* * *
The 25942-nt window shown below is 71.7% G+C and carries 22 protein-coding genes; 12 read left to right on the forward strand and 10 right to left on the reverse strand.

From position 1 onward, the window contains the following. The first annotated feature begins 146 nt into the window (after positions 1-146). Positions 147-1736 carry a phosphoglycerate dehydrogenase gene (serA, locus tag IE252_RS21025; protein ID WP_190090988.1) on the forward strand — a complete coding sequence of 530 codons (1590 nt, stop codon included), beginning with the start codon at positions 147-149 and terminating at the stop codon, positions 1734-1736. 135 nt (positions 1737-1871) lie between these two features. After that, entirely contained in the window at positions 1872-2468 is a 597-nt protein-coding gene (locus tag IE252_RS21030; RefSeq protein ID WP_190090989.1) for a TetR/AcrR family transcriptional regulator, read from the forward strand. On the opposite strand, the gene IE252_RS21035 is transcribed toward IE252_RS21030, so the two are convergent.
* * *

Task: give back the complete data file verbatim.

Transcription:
The 25942-nt window shown below is 71.7% G+C and carries 22 protein-coding genes; 12 read left to right on the forward strand and 10 right to left on the reverse strand.

From position 1 onward, the window contains the following. The first annotated feature begins 146 nt into the window (after positions 1-146). Positions 147-1736 carry a phosphoglycerate dehydrogenase gene (serA, locus tag IE252_RS21025; protein ID WP_190090988.1) on the forward strand — a complete coding sequence of 530 codons (1590 nt, stop codon included), beginning with the start codon at positions 147-149 and terminating at the stop codon, positions 1734-1736. 135 nt (positions 1737-1871) lie between these two features. After that, entirely contained in the window at positions 1872-2468 is a 597-nt protein-coding gene (locus tag IE252_RS21030; RefSeq protein ID WP_190090989.1) for a TetR/AcrR family transcriptional regulator, read from the forward strand. On the opposite strand, the gene IE252_RS21035 is transcribed toward IE252_RS21030, so the two are convergent.